A mom I know who has children in Florida’s Hillsborough County public schools was telling a group of us about her daughter coming home and complaining about all the grammar errors on a Language Arts test she had taken that day. This was a Hillsborough County test, not the FCAT. This 6th grader counted seventeen errors in the text of the materials themselves; these were not for the students to identify and correct errors deliberately inserted as part of the test. These tests may have been part of the effort to design the course-specific evaluations that are to assess the new Core Curriculum standards that have the entire nation in a tizzy. Or perhaps they are more connected to the teacher evaluation effort financed by Bill Gates’ millions. Hillsborough was one of the districts chosen by the Gates Foundation to pilot school improvement ideas in return for piles of money. If it’s the latter, we would have to wonder how happy Mr. Gates would be about the lack of quality in such important assessments.
Parents have become too used to finding errors in the written work of Educators at all levels. Teachers are often lax in spelling and grammar, especially in letters and notes to parents. This is true even when spelling and grammar checking are readily available to them. At a slightly higher level, at which tests are designed and written, we have come to expect no better. (Kind of like what we expect of newspapers these days – doesn’t anyone employ editors anymore?)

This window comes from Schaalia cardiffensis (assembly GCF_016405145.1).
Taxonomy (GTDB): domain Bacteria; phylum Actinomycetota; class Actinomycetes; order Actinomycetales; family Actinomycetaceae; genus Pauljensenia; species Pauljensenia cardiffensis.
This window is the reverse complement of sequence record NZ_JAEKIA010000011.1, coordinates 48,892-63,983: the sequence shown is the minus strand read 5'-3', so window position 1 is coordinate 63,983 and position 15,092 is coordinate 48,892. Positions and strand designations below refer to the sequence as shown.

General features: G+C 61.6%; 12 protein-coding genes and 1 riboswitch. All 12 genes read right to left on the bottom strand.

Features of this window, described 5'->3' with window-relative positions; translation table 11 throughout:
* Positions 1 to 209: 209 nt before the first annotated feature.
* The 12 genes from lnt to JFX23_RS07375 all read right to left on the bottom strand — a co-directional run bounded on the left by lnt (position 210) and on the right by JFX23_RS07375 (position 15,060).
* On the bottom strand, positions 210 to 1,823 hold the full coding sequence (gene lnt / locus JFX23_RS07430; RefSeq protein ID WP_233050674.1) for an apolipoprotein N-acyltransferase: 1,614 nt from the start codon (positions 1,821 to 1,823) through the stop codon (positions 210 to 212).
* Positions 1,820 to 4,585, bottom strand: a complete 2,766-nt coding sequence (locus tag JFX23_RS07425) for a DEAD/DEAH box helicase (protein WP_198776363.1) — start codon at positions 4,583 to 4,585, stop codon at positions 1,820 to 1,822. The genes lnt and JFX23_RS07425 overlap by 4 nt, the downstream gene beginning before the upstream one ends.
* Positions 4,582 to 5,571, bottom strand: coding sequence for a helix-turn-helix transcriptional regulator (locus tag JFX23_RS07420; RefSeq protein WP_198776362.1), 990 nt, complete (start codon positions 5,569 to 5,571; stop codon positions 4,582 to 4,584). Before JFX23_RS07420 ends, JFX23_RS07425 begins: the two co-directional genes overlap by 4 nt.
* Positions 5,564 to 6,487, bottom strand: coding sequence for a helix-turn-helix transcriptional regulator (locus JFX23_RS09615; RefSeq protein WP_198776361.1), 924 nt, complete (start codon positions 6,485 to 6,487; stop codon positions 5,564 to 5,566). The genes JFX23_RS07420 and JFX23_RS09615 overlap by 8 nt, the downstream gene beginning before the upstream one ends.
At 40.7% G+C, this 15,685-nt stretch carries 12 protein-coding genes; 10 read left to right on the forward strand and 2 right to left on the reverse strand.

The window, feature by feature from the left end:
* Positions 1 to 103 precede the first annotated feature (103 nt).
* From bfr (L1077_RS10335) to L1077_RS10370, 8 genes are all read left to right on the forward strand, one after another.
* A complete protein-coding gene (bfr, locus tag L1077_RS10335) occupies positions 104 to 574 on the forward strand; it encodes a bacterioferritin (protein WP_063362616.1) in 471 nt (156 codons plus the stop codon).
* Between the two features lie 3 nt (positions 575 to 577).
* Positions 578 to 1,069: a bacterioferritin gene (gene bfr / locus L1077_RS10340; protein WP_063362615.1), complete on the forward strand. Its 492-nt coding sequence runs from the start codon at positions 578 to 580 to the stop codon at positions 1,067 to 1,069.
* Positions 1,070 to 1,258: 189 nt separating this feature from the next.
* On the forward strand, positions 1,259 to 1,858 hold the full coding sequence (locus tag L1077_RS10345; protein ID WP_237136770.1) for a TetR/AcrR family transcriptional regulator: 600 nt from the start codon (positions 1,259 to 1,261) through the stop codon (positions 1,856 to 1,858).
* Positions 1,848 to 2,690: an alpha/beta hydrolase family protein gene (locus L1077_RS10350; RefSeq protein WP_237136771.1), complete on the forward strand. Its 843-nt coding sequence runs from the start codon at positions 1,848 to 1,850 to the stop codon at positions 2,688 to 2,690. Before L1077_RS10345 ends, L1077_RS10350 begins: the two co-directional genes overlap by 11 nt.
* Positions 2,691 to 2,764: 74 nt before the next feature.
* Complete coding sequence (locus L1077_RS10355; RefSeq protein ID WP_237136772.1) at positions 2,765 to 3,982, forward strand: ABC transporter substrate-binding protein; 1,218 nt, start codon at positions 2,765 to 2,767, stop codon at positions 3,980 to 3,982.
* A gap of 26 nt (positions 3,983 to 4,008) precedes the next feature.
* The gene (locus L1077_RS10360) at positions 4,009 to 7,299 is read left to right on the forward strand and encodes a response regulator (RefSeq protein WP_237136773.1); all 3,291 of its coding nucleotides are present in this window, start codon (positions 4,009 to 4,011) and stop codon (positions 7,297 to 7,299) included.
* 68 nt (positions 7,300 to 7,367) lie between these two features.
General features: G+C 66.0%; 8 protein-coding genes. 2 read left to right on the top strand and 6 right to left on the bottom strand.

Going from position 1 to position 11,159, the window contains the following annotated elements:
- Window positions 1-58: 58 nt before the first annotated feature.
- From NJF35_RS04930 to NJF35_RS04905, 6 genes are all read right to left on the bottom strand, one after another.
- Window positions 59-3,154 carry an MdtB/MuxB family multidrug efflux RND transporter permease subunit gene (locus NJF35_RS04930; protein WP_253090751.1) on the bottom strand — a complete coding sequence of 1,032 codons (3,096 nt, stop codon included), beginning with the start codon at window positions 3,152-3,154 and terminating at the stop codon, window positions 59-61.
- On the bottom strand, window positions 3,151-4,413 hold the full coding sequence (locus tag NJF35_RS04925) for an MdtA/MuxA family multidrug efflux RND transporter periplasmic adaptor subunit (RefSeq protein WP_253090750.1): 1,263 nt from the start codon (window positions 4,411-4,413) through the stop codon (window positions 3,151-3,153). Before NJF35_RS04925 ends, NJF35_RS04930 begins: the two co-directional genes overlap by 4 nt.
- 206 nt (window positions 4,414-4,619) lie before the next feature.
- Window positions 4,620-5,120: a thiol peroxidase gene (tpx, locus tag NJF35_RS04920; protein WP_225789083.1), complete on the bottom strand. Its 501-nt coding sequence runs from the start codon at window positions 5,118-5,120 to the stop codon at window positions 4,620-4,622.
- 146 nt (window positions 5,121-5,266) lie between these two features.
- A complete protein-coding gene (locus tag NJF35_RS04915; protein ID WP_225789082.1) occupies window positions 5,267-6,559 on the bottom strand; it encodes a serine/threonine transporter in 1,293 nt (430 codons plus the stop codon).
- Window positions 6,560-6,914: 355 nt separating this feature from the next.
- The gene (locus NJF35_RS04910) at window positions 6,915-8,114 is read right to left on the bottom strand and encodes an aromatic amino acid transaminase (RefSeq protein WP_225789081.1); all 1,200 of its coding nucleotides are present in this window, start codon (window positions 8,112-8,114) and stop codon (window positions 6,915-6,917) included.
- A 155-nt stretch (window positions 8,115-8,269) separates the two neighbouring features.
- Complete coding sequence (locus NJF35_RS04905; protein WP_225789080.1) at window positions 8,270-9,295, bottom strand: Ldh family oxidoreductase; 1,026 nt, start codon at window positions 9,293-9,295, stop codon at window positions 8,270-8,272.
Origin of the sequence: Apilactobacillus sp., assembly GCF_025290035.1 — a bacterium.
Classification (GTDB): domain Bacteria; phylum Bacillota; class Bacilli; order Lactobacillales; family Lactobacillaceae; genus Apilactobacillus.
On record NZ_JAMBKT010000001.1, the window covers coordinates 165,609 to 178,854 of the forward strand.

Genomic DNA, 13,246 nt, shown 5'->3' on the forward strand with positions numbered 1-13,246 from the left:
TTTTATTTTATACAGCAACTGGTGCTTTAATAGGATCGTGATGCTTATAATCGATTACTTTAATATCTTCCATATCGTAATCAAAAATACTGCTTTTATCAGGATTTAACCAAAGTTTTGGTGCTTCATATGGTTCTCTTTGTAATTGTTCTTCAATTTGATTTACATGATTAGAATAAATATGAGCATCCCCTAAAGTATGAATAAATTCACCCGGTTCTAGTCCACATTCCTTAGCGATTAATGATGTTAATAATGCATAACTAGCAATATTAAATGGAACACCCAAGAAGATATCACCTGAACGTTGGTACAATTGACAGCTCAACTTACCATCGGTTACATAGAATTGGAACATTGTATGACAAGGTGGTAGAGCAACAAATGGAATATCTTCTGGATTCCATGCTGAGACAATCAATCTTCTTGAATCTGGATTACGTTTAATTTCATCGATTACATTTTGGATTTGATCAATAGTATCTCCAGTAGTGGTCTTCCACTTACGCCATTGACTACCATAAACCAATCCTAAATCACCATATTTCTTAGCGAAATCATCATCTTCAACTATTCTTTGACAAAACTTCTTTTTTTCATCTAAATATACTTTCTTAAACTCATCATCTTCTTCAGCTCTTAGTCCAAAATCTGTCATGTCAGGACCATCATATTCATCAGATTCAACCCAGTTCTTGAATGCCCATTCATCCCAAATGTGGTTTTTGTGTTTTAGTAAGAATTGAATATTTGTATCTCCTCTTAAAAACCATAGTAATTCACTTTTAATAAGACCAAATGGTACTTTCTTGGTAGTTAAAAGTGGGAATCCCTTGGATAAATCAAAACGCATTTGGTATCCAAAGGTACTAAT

Take a look at the second grade Reading Comprehension test below. It looks a bit uneven because the last couple sentences were on a different page. This multiple choice test was given on a computer at a Pasco County Elementary school using a program called “ExamView Web Site”. The student had scored poorly, and the concerned parent wanted to see the kind of questions her child had missed. Ordinarily, parents receive only the question number, the letter response of the student and an “X” next to the errors – not the narrative, not the questions, and nothing very helpful to the worried parent.
Notice that the first paragraph is indented, but the rest are not. For children who have been taught that paragraphs start with indented lines, this would be very misleading. In fact, this child took the test two times, and both times missed number 5 which read, “Which sentence below tells the main idea of the SECOND paragraph?” There were 11 multiple choice questions plus an essay question, yet the instructions were to “answer the question”. (Sic) The scoring notes at the top of the test stated that the essay question would not be graded, but that was only half true. The content was graded, but the spelling and grammar errors were not marked nor noted in any way. Apparently the scourge of invented spelling is still with us from the days of OBE/Blueprint 2000.
If this parent had not asked to see the actual test, these errors would not have come to light. The test given to the 6th grader in Hillsborough is never even seen by the students’ teachers, let alone by the students’ parents. This is a serious down side to the computerization of the public schools – it can completely obliterate the tiny bit of accountability to the parents that still exists after decades of shoving parents aside. This takes us in the opposite direction of what is needed if we are to turn our public schools around. We need more accountability – to the parents – not less.
These examples of sloppiness in the quality of school assessments show a deep lack of respect for students, their parents, teachers, and for the educational profession itself. It shows a grudging, half-hearted effort on the part of Hillsborough schools in making worthwhile use of Bill Gates’ good-faith financial support for improving student academic achievement. And it also shows a critical absence of professionalism from people who keep demanding they be treated as professionals.